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Now browsing: Hometown News > Columnist Archives > Pets - You and Your Pet

Reasons to crate a new puppy
Rating: 2.95 / 5 (168 votes)  
Posted: 2008 Jan 25 - 02:57

Almost daily, I meet people who do not want to crate their new puppy.

Most think it is cruel to lock up a young animal. Well, let's see how the dog sees its crate, if you introduce it in the manner it should be done.

First, know that young puppies by nature would live in a den. The den means security, because this is where the litter is together and where mom will come and feed the pups, keep them warm and make sure they are protected. This said, it is not a problem for a young puppy to be in a small, cozy place.

When your new puppy comes home, the crate should already be set up in a quiet corner or under a counter not far from the family. The crate door should be open and it always helps to have a tasty treat inside. Take the time to introduce pup and crate in a gentle manner. Sit down beside the crate and let the pup check it out. He/she will probably walk into the crate to get the treat. Once inside let the pup know what a nice dog he is and what a nice crate he has. Talk to your dog. Say things such as, "nice crate," "good dog," etc.

Do not shut the door. At this moment, leave the crate open and play with your pup, throw a toy into the crate and tell your dog "load up" when he enters the crate.

From now on always say, "load up" when you want the dog to go into the kennel.

I feed my dogs in a kennel because I found that most dogs like their kennels better when they associate nice things such as food, toys and good stuff with the crate.

It will speed up housebreaking if your dog eats in the kennel.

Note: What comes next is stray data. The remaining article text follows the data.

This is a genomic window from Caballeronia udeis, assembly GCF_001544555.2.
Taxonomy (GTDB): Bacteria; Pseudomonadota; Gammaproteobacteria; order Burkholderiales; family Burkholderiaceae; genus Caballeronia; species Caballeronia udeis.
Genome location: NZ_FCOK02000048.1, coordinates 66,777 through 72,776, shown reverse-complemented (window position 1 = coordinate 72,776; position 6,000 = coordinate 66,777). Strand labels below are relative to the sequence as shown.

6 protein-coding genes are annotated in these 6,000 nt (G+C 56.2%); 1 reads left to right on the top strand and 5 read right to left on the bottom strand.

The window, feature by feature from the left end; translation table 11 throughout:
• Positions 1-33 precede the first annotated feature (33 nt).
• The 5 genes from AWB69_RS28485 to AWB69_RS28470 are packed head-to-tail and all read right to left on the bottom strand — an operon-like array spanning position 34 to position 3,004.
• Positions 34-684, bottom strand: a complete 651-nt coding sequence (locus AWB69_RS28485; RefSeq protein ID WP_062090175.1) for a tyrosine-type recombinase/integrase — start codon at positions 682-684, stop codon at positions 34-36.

As with much in life, you will hear different opinions on dog feeding in the kennel. To me it is as though one day we are allowed to eat butter and the next we are not.

When done playing with the dog in front, inside and around the crate, leave the crate alone for a while. When you feel the dog is going to have a nap soon, return to the crate and gently place the him/her in the crate with a toy.

Now would be a good time to close the crate and cover it with a towel. Talk calmly to your dog and reassure the dog that it is good to have such a nice crate.

In the beginning, leave the pup for short periods of time in the crate. If the pup whines and whimpers, pay no attention. Given that you walked, fed and exercised him/her, do not open the crate when the dog is whining.

If you open the crate when the dog cries, you get trained to come and open the crate when he/she whines. In time, the dog will understand that you always return and that the crate is not so bad after all. The crate is the safest place if you can't watch your dog.

As a toddler has to go in a playpen sometimes during the day, your dog has to be in a crate for its own safety.

Please do not leave your pup for endless hours in the crate. Make sure to provide enough exercise and love, and your pup will have no problem going into its crate, even by itself, after a while.

Enjoy your new pup.

Birgit Edler is the owner of Canine College in Juno Beach, which offers grooming, training and day care services for dogs and cats. Call (561) 626-0552 or e-mail Caninecollegefl@yahoo.com.





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